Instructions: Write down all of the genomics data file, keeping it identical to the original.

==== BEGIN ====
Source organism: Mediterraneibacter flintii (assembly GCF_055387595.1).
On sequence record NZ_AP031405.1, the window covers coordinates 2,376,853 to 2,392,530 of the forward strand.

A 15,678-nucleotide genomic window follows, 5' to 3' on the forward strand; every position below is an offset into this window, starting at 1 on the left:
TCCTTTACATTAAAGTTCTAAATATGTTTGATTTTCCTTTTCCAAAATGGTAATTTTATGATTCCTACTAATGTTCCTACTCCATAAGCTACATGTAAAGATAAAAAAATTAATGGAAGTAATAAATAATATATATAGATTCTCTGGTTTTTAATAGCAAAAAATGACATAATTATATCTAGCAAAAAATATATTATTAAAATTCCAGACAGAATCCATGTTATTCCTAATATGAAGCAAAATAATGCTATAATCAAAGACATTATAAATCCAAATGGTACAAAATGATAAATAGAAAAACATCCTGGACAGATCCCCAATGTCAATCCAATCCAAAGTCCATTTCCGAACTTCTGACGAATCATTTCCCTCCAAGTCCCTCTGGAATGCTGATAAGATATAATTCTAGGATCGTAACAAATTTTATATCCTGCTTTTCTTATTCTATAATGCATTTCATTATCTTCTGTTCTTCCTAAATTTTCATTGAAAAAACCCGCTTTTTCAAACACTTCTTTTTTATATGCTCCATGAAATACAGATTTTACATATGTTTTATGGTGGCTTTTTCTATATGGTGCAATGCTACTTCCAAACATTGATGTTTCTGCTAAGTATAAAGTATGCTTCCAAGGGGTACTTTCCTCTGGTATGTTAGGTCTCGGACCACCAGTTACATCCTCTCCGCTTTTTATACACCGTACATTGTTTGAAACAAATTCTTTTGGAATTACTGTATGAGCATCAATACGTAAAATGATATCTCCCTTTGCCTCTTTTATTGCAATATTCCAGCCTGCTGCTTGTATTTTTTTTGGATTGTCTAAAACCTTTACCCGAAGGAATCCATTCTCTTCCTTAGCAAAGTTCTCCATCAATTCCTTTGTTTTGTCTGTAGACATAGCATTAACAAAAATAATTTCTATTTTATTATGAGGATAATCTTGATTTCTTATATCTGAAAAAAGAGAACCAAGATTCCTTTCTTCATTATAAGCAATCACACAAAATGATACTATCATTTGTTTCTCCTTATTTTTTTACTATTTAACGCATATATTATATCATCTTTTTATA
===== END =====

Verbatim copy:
Source organism: Mediterraneibacter flintii (assembly GCF_055387595.1).
On sequence record NZ_AP031405.1, the window covers coordinates 2,376,853 to 2,392,530 of the forward strand.

A 15,678-nucleotide genomic window follows, 5' to 3' on the forward strand; every position below is an offset into this window, starting at 1 on the left:
TCCTTTACATTAAAGTTCTAAATATGTTTGATTTTCCTTTTCCAAAATGGTAATTTTATGATTCCTACTAATGTTCCTACTCCATAAGCTACATGTAAAGATAAAAAAATTAATGGAAGTAATAAATAATATATATAGATTCTCTGGTTTTTAATAGCAAAAAATGACATAATTATATCTAGCAAAAAATATATTATTAAAATTCCAGACAGAATCCATGTTATTCCTAATATGAAGCAAAATAATGCTATAATCAAAGACATTATAAATCCAAATGGTACAAAATGATAAATAGAAAAACATCCTGGACAGATCCCCAATGTCAATCCAATCCAAAGTCCATTTCCGAACTTCTGACGAATCATTTCCCTCCAAGTCCCTCTGGAATGCTGATAAGATATAATTCTAGGATCGTAACAAATTTTATATCCTGCTTTTCTTATTCTATAATGCATTTCATTATCTTCTGTTCTTCCTAAATTTTCATTGAAAAAACCCGCTTTTTCAAACACTTCTTTTTTATATGCTCCATGAAATACAGATTTTACATATGTTTTATGGTGGCTTTTTCTATATGGTGCAATGCTACTTCCAAACATTGATGTTTCTGCTAAGTATAAAGTATGCTTCCAAGGGGTACTTTCCTCTGGTATGTTAGGTCTCGGACCACCAGTTACATCCTCTCCGCTTTTTATACACCGTACATTGTTTGAAACAAATTCTTTTGGAATTACTGTATGAGCATCAATACGTAAAATGATATCTCCCTTTGCCTCTTTTATTGCAATATTCCAGCCTGCTGCTTGTATTTTTTTTGGATTGTCTAAAACCTTTACCCGAAGGAATCCATTCTCTTCCTTAGCAAAGTTCTCCATCAATTCCTTTGTTTTGTCTGTAGACATAGCATTAACAAAAATAATTTCTATTTTATTATGAGGATAATCTTGATTTCTTATATCTGAAAAAAGAGAACCAAGATTCCTTTCTTCATTATAAGCAATCACACAAAATGATACTATCATTTGTTTCTCCTTATTTTTTTACTATTTAACGCATATATTATATCATCTTTTTATA